Dove’s Body Positivity Campaign Backfires After Customers Troll Its Differently Shaped Bottles

Marketers have been increasingly latching on to social causes to promote their products. Social campaigns can often work well – they don’t look like conventional ads, and can generate lots of buzz online. They also help buttress a company’s image as being aware and responsible. But every once in a while, a social issues campaign can backfire too.

Dove launched a campaign last week where it aimed to promote body positivity among women. Titled “Beauty comes in all shapes and sizes”, Dove launched a series of limited edition of bottles in different shapes — so there were tall bottles, short bottles, fat bottles – you get the idea. “Every woman’s vision of beauty is different and, if you ask us, these differences are there to be celebrated. That’s what real beauty is all about – the unique things that set us apart from each other and make us one of a kind,” said Dove on its website.



Dove was probably expecting that its core audience of women would applaud its bold attempt to let the world know that all body shapes were okay. Things, however, turned out a little differently. Some women were concerned that a company was using an issue dear to them for profit.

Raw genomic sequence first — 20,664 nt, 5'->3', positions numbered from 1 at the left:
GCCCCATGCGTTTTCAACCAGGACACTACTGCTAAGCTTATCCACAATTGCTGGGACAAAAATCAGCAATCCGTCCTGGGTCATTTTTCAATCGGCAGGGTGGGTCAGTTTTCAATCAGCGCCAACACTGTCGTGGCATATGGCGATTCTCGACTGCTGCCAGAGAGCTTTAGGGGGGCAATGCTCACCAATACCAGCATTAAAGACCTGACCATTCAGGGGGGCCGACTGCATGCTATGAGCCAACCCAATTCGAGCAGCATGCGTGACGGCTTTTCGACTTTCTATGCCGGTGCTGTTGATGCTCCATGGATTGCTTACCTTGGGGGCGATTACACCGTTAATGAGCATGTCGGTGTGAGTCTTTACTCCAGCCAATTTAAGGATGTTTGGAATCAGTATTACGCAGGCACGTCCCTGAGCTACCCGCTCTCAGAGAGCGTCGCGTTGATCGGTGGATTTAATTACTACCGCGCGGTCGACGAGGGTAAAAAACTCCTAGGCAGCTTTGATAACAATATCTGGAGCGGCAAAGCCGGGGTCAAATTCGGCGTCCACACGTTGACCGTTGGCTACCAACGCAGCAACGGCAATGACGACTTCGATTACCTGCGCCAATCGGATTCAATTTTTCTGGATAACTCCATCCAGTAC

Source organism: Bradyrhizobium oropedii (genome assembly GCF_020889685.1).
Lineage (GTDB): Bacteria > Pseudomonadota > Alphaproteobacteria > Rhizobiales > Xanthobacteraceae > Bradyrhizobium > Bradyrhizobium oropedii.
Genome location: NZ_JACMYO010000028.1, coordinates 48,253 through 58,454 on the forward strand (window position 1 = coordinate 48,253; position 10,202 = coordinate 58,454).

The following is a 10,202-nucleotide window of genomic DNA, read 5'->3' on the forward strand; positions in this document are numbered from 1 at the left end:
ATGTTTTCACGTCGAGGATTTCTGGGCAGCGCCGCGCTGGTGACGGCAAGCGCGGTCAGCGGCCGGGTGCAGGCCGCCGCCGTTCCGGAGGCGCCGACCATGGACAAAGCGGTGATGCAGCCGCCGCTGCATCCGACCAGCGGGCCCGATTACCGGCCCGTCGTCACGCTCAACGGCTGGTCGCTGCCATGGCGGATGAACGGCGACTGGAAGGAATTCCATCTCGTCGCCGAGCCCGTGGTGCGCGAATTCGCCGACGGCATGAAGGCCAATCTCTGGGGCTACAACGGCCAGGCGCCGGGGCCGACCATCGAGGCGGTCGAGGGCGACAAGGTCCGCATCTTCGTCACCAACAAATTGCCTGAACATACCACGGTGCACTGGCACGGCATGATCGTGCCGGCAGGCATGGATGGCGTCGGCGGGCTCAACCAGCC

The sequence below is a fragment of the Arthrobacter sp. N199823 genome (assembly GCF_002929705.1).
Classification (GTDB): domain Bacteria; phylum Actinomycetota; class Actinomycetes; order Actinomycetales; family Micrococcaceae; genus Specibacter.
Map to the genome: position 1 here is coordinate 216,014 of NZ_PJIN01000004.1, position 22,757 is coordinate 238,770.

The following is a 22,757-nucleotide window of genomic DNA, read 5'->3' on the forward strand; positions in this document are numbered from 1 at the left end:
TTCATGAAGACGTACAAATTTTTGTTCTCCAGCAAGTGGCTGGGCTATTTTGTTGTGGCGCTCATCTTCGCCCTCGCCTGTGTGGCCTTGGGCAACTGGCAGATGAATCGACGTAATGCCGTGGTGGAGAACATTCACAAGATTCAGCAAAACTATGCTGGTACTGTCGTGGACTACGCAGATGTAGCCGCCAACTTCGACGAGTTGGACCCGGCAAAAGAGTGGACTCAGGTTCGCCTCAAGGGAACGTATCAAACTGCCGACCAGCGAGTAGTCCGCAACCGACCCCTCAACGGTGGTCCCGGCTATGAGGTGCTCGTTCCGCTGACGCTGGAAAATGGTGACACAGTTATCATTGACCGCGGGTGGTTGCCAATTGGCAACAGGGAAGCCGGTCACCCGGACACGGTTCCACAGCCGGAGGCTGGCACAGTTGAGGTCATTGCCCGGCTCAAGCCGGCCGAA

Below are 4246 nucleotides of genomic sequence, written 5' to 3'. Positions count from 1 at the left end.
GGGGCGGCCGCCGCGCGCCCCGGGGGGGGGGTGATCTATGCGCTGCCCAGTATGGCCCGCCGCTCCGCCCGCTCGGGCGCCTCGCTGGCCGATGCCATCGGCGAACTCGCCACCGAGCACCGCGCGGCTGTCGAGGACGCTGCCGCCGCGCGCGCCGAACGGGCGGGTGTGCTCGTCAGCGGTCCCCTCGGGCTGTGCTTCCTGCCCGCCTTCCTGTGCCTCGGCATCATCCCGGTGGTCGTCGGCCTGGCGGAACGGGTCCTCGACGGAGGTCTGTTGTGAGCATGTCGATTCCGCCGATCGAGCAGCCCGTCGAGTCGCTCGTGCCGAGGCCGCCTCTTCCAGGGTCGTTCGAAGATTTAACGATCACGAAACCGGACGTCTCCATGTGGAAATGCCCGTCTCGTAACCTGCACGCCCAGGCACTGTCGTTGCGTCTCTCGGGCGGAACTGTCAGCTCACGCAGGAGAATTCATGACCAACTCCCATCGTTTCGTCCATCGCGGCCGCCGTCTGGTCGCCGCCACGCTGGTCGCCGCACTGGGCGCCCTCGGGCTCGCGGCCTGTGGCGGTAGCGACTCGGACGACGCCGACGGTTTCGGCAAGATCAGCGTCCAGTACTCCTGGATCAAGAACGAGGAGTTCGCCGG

Others were a lot more brusque.


And soon the trolling began.

And people were soon coming up with hilarious versions of how Dove would need to cover all body types.

People felt that there were already bottles that covered their body types.

And people realized that the differently shaped bottles were ultimately quite unnecessary.

But it didn’t stop there – soon some uncomfortable questions started being asked.

Dove might want to project that all body types are fine, but it makes lots of money off products that prey on other insecurities of women. It has a whole range of whitening creams, which basically tell women it’s better to be white than dark.


If whitening isn’t enough, it even sells a product that promises “Ultimate white” underarms.



And people felt its latest attempt to show that all women were accepted was a bit hollow, and completely unnecessary.